Against the odds, I had done it. Not only done it, but done it well
Iwas walking in Boro Park, under the tracks, when my phone rang. I didn’t recognize the number on the screen. “Hello?”
“Hello, is this Yossi Myers?”
A train began thundering overhead.
“Yes, who is this?”
“Thzzzx is xgarbledig thssxxm.”
I still didn’t know who I was talking to, but I said, “Okay, hi, this is Yossi.”
“I heard fjvv bbkl ss, I wanted to mtbbdr—” finally, the train passed —”because I like to meet the awardees personally.”
I stopped walking. “WHO is this?”
It was the chairman of the political science department. I had been vaguely aware that the poli-sci program offers an award every year, the Vivian and Dr. David Luchin’s Political Science Award. I had been selected from all the poli-sci students in the program, including the women’s program and the Manhattan, Queens, and Brooklyn campuses. The chairman was calling to wish me mazel tov and tell me that the dean wanted to meet with me.
Standing stock-still under the tracks with my phone pressed to my ear, two and half years after I first set foot in a college classroom, my first thought was, Yeah!!!
So I was looking forward to graduation.
I arrived at the hall with my wife, my parents, and my wife’s parents. The graduates wore black caps and gowns, with tassels hanging over the right side. It looked funny, but I had been prepared for that. What I wasn’t expecting was for the faculty to be wearing gowns too, but they were — in different colors based on the level of their degree and with different emblems representing their institutions. Honestly, it looked like Purim.
I had another surprise. When I looked at the program, I saw my name listed as the Political Science Awardee, as I had known it would be. But I was listed for another award, too — the “Outstanding Scholar Award.” I was one of 11 students to receive this award. As we mingled with the other attendees, one of my professors came forward. He was dressed in flowing purple velour and carried a cane. “You can be proud of Yossi,” he told my parents.
As I sat through the American and Israeli national anthems and the valedictorians’ speeches, I felt great. Against the odds, I had done it. Not only done it, but done it well. At times it had been easy and I’d even enjoyed it — classes like Israeli politics and international relations, and meeting people from all walks of life and with different experiences behind them. At other times I had almost drowned in the avalanche of reading and homework, like those convoluted Supreme Court opinions or when I had to rewrite a term paper on terrorism multiple times. But in general, it had been rewarding, fulfilling, and intellectually challenging.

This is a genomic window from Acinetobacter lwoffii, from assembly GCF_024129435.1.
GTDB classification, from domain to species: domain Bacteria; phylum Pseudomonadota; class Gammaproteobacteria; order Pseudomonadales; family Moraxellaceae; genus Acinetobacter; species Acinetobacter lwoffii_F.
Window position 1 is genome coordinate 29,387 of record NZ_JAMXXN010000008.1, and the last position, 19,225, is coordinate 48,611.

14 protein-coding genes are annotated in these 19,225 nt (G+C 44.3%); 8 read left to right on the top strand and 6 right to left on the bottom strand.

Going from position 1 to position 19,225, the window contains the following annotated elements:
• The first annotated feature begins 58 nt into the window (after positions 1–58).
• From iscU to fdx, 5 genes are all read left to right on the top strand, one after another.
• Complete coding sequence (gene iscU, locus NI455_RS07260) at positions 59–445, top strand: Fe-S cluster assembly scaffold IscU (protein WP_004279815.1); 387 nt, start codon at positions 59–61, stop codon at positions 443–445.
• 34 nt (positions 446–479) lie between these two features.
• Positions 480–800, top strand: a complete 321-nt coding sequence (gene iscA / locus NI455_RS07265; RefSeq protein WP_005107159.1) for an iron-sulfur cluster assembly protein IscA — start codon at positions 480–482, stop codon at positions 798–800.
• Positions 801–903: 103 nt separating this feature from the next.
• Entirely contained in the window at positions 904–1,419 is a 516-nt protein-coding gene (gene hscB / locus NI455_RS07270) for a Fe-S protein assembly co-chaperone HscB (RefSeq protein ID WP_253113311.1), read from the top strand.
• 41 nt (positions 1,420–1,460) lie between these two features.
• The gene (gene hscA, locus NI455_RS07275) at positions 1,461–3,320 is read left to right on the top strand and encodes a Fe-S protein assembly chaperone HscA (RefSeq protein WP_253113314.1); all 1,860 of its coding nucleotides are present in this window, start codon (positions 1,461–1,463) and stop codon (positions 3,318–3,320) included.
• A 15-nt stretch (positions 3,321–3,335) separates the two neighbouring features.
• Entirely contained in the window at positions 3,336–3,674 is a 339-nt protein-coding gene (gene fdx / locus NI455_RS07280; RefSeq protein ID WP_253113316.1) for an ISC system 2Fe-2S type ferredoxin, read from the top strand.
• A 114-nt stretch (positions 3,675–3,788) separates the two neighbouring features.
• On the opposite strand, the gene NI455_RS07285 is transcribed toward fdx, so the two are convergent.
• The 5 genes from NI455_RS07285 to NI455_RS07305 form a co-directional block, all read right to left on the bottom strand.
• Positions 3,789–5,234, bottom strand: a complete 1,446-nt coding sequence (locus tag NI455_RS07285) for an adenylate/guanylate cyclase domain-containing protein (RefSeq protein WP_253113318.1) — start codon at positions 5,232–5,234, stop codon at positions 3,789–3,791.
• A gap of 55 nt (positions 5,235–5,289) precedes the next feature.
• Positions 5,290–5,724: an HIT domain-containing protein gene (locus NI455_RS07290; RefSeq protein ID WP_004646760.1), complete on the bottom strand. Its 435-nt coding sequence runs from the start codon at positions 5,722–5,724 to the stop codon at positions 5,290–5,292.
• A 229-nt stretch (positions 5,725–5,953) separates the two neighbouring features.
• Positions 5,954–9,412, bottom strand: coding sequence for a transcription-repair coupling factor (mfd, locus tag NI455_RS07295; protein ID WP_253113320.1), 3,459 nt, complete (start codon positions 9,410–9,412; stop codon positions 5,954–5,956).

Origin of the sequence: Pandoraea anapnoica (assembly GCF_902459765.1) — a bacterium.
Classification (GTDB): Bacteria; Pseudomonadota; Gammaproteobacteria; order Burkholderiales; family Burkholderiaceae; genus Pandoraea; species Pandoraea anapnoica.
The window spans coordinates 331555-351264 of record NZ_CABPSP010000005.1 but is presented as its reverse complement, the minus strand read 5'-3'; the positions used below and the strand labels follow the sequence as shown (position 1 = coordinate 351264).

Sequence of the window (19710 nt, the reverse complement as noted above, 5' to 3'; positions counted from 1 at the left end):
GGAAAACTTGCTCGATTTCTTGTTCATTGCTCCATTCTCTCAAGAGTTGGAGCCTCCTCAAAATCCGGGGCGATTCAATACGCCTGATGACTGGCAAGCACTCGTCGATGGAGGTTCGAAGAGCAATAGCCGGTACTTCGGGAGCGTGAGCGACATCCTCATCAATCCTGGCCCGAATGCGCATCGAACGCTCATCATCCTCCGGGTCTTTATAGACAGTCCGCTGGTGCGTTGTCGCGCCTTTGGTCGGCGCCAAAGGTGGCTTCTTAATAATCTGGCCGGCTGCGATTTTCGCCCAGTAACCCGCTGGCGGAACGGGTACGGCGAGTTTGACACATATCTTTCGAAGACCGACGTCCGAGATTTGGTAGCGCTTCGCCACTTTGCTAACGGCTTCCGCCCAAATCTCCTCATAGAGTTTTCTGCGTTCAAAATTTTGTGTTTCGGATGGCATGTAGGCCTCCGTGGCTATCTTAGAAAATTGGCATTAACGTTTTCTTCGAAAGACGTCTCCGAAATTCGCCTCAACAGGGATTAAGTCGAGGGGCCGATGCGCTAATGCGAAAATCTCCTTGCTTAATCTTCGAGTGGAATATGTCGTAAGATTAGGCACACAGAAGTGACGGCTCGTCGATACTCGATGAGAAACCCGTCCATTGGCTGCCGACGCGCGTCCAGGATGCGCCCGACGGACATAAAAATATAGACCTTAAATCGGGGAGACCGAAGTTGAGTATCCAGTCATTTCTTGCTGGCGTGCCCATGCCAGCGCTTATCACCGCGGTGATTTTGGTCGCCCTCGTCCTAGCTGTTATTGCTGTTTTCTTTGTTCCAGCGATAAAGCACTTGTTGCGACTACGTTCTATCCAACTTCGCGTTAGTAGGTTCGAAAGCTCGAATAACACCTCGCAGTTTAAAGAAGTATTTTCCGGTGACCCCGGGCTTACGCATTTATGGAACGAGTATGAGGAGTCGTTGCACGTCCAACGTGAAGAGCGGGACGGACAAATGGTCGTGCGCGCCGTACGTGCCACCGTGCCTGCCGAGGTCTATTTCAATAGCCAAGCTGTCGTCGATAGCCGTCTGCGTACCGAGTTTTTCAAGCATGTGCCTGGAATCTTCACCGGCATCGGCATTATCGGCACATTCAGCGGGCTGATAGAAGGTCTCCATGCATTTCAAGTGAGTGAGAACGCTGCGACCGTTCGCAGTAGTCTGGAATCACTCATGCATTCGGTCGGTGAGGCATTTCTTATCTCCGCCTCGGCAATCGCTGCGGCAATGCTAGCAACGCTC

As I walked up the aisle to receive my award, I passed the director of Machon L’Parnassa, where this whole thing had started. I guess she remembered me, because she caught my eye and whispered, “You made us proud.”
I’m in law school now. There are many frum students here, and lots of them were accepted with just a bachelor’s in Talmudic Law, based on their credits from their years in Beth Medrash Govoha (Lakewood) or other yeshivos. But I’m satisfied with the route I took. It made the learning curve in law school easier, and filled in a lot of background I didn’t have, so that when I got to law school, I was able to hit the ground running.
When the graduation ceremony was over, we flipped our tassels to the left side of our caps. Maybe it felt a little silly, like a lot of my experiences with the course material. But it also felt symbolic. I had managed to overcome my abysmal math skills, nonexistent tech skills, zero exposure to language arts and culture, and general lack of background. I had met new people, learned new skills and new material, jumped through all the hoops, and proved to myself that if I worked hard, I could come out successful on the other side. I want everyone to know that it can be done, if you work hard and stay the course.
(Originally featured in Mishpacha, Issue 813)
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